Up to no good
The strengthening of the US-Japan-ROK security triangle will have severe negative impacts on the situation in East Asia
Since March this year, Japan and the Republic of Korea have taken a series of diplomatic actions in an attempt to improve their bilateral ties. Fraught with historical and present disputes, bilateral relations between these two key countries in East Asia have an impact on regional geopolitics. Unfortunately, at least for the time being, the impact is mostly negative, with no contribution to peace and stability in the region.
The leaders of Japan and the ROK have both highlighted or suggested that the world and East Asia are standing at a historical crossroads, regarding China, Russia and the Democratic People's Republic of Korea as posing challenges or threats to the security of Japan and the ROK. As a result, the main driving force for the "mending" of Japan-ROK ties is for the two countries to "align" and "re-calibrate" their regional security policies.
Usually, improving relations between neighboring countries has positive implications for regional peace and stability. However, the Japanese and ROK governments are pushing for reconciliation by hyping external security threats and even making imaginary enemies, at the expense of triggering tensions with neighboring countries and undermining regional cooperation and integration.
With this approach, Japan and the ROK will undoubtedly find more common ground, which not only provides an excuse for both countries to markedly expand their military capabilities, but also facilitates shifts in their respective security strategies and military policies. In fact, ROK President Yoon Sukyeol has repeatedly mentioned "preemptive strikes" as one of the means to deter the DPRK, which is quite similar to the so-called enemy base attack capability that Japan is aiming to develop.
Going with this trend, the United States-Japan-ROK "security triangle" will lead to radical changes in the security and strategic landscape in Northeast Asia and the Asia-Pacific region, and a further imbalance in the regional security order, as geopolitical and strategic competition intensifies. The region will be exposed to the risk of being divided into two blocs, which is what the US, Japan and the ROK are working on — splitting the region into a US-Japan-ROK camp on one side, versus China, Russia and the DPRK on the other.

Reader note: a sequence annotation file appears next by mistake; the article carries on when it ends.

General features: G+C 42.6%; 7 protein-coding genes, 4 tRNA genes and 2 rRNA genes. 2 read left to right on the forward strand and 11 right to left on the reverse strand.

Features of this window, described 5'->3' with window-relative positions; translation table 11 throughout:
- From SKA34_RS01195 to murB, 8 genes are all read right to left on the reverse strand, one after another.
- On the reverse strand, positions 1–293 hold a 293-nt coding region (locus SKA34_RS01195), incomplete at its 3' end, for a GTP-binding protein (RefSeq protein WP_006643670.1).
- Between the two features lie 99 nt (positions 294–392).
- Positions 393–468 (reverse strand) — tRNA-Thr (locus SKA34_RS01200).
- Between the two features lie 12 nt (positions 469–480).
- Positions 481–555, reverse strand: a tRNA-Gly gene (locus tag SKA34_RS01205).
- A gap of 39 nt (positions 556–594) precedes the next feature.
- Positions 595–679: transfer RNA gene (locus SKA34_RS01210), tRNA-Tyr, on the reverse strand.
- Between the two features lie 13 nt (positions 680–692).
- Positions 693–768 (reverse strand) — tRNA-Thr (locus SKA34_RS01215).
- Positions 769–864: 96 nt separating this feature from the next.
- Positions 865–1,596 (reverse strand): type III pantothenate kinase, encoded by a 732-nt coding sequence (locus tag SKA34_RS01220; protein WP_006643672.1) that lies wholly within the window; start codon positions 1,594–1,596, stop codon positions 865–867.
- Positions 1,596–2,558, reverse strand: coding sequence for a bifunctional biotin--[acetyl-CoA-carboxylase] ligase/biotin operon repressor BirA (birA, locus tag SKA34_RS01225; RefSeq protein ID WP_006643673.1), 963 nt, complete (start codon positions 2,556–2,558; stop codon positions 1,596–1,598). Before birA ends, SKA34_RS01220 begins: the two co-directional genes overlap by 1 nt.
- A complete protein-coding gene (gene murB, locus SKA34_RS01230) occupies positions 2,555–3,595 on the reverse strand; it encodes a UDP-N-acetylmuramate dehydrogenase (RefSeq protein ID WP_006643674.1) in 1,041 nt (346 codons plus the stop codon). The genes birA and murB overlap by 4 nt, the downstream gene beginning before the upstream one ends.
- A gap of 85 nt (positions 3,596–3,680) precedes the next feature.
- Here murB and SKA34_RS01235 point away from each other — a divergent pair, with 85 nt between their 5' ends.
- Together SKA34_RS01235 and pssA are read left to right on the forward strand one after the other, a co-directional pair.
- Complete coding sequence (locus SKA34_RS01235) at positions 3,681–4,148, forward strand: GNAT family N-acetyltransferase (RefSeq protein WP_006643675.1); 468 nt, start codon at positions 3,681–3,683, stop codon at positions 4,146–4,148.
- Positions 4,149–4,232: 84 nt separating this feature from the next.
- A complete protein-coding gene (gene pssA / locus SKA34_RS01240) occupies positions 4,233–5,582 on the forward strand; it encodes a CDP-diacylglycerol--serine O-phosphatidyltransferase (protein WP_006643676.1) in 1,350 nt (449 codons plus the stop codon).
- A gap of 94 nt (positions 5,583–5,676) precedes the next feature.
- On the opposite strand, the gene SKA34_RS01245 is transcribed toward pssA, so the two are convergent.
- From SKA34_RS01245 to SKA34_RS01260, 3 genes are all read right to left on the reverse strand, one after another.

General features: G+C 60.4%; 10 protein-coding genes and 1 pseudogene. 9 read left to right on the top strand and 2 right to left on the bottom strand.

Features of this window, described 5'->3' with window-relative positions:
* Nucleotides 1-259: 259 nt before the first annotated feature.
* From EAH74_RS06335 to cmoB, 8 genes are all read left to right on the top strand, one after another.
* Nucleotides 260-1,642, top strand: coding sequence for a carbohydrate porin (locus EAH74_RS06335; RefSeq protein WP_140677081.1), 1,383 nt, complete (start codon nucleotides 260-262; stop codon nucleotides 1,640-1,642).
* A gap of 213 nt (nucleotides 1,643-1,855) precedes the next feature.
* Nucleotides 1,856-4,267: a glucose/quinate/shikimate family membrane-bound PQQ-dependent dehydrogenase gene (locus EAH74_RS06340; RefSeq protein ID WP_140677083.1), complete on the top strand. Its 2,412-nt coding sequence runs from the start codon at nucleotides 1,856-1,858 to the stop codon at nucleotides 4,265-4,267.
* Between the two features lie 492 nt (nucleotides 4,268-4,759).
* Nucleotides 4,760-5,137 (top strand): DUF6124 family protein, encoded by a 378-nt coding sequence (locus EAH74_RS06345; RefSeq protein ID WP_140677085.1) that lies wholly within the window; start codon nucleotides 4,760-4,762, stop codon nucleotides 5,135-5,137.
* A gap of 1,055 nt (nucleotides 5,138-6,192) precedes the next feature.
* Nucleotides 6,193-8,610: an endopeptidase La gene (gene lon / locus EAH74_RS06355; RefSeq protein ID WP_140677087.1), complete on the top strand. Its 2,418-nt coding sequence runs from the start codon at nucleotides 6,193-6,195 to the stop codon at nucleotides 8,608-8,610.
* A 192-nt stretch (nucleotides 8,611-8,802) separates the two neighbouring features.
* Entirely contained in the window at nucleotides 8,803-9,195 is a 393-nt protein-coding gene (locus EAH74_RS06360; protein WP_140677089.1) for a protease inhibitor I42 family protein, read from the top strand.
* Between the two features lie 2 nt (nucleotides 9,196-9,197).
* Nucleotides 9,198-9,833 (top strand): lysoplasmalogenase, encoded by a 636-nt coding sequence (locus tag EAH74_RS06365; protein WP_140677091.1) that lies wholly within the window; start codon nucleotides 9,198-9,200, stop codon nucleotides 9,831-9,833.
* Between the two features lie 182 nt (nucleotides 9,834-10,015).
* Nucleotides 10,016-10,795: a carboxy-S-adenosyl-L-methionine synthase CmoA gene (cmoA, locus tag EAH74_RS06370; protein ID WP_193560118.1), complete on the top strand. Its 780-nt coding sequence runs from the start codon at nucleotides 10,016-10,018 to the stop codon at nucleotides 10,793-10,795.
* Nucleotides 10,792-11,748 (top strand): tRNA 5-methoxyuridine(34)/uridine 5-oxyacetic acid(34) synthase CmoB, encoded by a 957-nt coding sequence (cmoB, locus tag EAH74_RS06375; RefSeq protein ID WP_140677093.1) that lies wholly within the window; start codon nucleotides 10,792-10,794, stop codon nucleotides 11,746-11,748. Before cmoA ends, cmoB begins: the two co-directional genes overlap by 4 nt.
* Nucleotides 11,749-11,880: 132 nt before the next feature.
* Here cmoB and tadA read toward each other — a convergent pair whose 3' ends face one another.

The restructuring of the US-Japan-ROK security relations and stronger measures against China have resulted in severe collateral damage: economic factors, such as supply and industrial chains, are being taken into geopolitical and military security considerations, inevitably suppressing and jeopardizing the China-Japan-ROK economic triangle and regional cooperation.
A stronger US-Japan-ROK security triangle will have severe negative impacts on the regional situation in three major aspects.
First, it will increase tension and instability on the Korean Peninsula. Japan, the ROK and the US have confirmed close cooperation and coordinated policies against the DPRK, which will escalate tensions and have adverse effects on the regional strategic balance.
Looking at the joint statements issued by the three countries' leaders, foreign ministers and defense ministers in recent years, it is evident that the three countries have almost formed a unified stance toward the DPRK. Japan and the ROK have actively responded and participated in large-scale joint military exercises with the US aimed at deterring the DPRK.
Second, Japan, the ROK and the US tend to align and rely on each other in their China policies. The recent joint statements by the defense ministers and foreign ministers of the three countries have repeatedly mentioned the importance of "peace and stability across the Taiwan Strait".
As Japan and the ROK rebuild their ties, there has been a rise in the theory of linked security between the Taiwan Strait and the Korean Peninsula, as well as the call for Japan, the ROK and the US to strengthen their collective deterrent power. Yoon Seok-yeol has openly made inappropriate remarks regarding the Taiwan question, which touches upon China's core interests, while Japanese Prime Minister Fumio Kishida advocated issuing a statement on Taiwan at the G7 Hiroshima Summit and the Japan-US-ROK trilateral summit.
Third, Japan, the ROK and the US have shown their shared intention to extend their trilateral security cooperation to broader regions such as the "Indo-Pacific" and Eurasia. The three countries have started to engage and cooperate with NATO and the Quadrilateral Security Dialogue that brings together the US, Japan, India and Australia.
Both Kishida and Yoon have become the first leaders of Japan and the ROK to attend NATO summits. Japan is actively trying to bring the ROK into the Quad, further enhancing the mechanism's strategic leverage against China. During their meeting, Kishida and Yoon extended a welcome for each other's "Indo-Pacific" visions and agreed to cooperate in building a free and open "Indo-Pacific" region. All these activities are likely to lead to substantial progress in the construction of a US-led alliance, including the Quad and NATO, aimed at containing Russia and countering China.
The author is the deputy director and a researcher of the Institute of Japanese Studies at the Chinese Academy of Social Sciences. The author contributed this article to China Watch, a think tank powered by China Daily. The views do not necessarily reflect those of China Daily.
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